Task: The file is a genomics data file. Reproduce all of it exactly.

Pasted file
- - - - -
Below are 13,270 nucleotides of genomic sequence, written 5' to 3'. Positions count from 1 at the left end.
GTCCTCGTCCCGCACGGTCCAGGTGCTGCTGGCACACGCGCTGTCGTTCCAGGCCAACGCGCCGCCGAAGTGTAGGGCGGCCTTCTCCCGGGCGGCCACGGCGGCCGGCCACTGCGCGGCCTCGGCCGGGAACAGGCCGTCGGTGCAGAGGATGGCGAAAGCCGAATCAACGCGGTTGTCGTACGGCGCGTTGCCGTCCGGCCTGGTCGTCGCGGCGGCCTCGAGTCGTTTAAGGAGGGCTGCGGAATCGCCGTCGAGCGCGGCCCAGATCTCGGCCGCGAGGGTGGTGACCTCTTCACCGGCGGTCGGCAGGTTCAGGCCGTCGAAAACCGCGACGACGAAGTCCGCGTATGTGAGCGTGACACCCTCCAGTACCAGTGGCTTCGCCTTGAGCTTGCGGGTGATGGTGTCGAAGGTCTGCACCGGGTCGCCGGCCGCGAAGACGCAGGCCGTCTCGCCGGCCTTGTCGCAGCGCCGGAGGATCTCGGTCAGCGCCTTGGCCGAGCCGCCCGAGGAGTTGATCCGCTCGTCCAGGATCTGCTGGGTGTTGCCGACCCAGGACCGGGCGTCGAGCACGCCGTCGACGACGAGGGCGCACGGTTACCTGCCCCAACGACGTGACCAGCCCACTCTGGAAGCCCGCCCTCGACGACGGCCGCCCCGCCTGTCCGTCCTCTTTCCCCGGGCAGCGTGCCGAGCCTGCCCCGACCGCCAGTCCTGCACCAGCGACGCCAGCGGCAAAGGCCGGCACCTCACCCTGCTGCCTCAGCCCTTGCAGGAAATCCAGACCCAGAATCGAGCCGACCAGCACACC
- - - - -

Below are 13,270 nucleotides of genomic sequence, written 5' to 3'. Positions count from 1 at the left end.
GTCCTCGTCCCGCACGGTCCAGGTGCTGCTGGCACACGCGCTGTCGTTCCAGGCCAACGCGCCGCCGAAGTGTAGGGCGGCCTTCTCCCGGGCGGCCACGGCGGCCGGCCACTGCGCGGCCTCGGCCGGGAACAGGCCGTCGGTGCAGAGGATGGCGAAAGCCGAATCAACGCGGTTGTCGTACGGCGCGTTGCCGTCCGGCCTGGTCGTCGCGGCGGCCTCGAGTCGTTTAAGGAGGGCTGCGGAATCGCCGTCGAGCGCGGCCCAGATCTCGGCCGCGAGGGTGGTGACCTCTTCACCGGCGGTCGGCAGGTTCAGGCCGTCGAAAACCGCGACGACGAAGTCCGCGTATGTGAGCGTGACACCCTCCAGTACCAGTGGCTTCGCCTTGAGCTTGCGGGTGATGGTGTCGAAGGTCTGCACCGGGTCGCCGGCCGCGAAGACGCAGGCCGTCTCGCCGGCCTTGTCGCAGCGCCGGAGGATCTCGGTCAGCGCCTTGGCCGAGCCGCCCGAGGAGTTGATCCGCTCGTCCAGGATCTGCTGGGTGTTGCCGACCCAGGACCGGGCGTCGAGCACGCCGTCGACGACGAGGGCGCACGGTTACCTGCCCCAACGACGTGACCAGCCCACTCTGGAAGCCCGCCCTCGACGACGGCCGCCCCGCCTGTCCGTCCTCTTTCCCCGGGCAGCGTGCCGAGCCTGCCCCGACCGCCAGTCCTGCACCAGCGACGCCAGCGGCAAAGGCCGGCACCTCACCCTGCTGCCTCAGCCCTTGCAGGAAATCCAGACCCAGAATCGAGCCGACCAGCACACC